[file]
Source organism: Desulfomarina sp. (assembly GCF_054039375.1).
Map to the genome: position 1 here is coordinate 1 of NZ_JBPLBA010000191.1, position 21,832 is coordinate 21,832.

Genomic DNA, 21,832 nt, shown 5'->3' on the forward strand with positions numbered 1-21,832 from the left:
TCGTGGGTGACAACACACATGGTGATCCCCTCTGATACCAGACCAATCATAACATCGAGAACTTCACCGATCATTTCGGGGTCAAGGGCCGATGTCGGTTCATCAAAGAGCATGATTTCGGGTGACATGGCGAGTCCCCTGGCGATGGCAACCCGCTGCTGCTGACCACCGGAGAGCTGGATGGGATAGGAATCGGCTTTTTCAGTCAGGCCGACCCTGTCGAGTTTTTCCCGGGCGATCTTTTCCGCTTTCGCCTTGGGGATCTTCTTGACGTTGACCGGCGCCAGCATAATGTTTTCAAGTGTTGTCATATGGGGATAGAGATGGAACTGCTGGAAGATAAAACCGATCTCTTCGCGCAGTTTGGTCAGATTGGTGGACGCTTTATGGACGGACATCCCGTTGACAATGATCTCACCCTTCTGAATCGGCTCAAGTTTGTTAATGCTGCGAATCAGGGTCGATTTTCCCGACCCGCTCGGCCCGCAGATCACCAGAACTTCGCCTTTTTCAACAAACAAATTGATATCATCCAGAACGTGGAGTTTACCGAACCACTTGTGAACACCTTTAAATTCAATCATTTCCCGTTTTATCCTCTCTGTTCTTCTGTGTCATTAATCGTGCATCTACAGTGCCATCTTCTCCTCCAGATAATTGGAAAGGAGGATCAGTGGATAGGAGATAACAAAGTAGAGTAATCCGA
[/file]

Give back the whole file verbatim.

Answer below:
Source organism: Desulfomarina sp. (assembly GCF_054039375.1).
Map to the genome: position 1 here is coordinate 1 of NZ_JBPLBA010000191.1, position 21,832 is coordinate 21,832.

Genomic DNA, 21,832 nt, shown 5'->3' on the forward strand with positions numbered 1-21,832 from the left:
TCGTGGGTGACAACACACATGGTGATCCCCTCTGATACCAGACCAATCATAACATCGAGAACTTCACCGATCATTTCGGGGTCAAGGGCCGATGTCGGTTCATCAAAGAGCATGATTTCGGGTGACATGGCGAGTCCCCTGGCGATGGCAACCCGCTGCTGCTGACCACCGGAGAGCTGGATGGGATAGGAATCGGCTTTTTCAGTCAGGCCGACCCTGTCGAGTTTTTCCCGGGCGATCTTTTCCGCTTTCGCCTTGGGGATCTTCTTGACGTTGACCGGCGCCAGCATAATGTTTTCAAGTGTTGTCATATGGGGATAGAGATGGAACTGCTGGAAGATAAAACCGATCTCTTCGCGCAGTTTGGTCAGATTGGTGGACGCTTTATGGACGGACATCCCGTTGACAATGATCTCACCCTTCTGAATCGGCTCAAGTTTGTTAATGCTGCGAATCAGGGTCGATTTTCCCGACCCGCTCGGCCCGCAGATCACCAGAACTTCGCCTTTTTCAACAAACAAATTGATATCATCCAGAACGTGGAGTTTACCGAACCACTTGTGAACACCTTTAAATTCAATCATTTCCCGTTTTATCCTCTCTGTTCTTCTGTGTCATTAATCGTGCATCTACAGTGCCATCTTCTCCTCCAGATAATTGGAAAGGAGGATCAGTGGATAGGAGATAACAAAGTAGAGTAATCCGA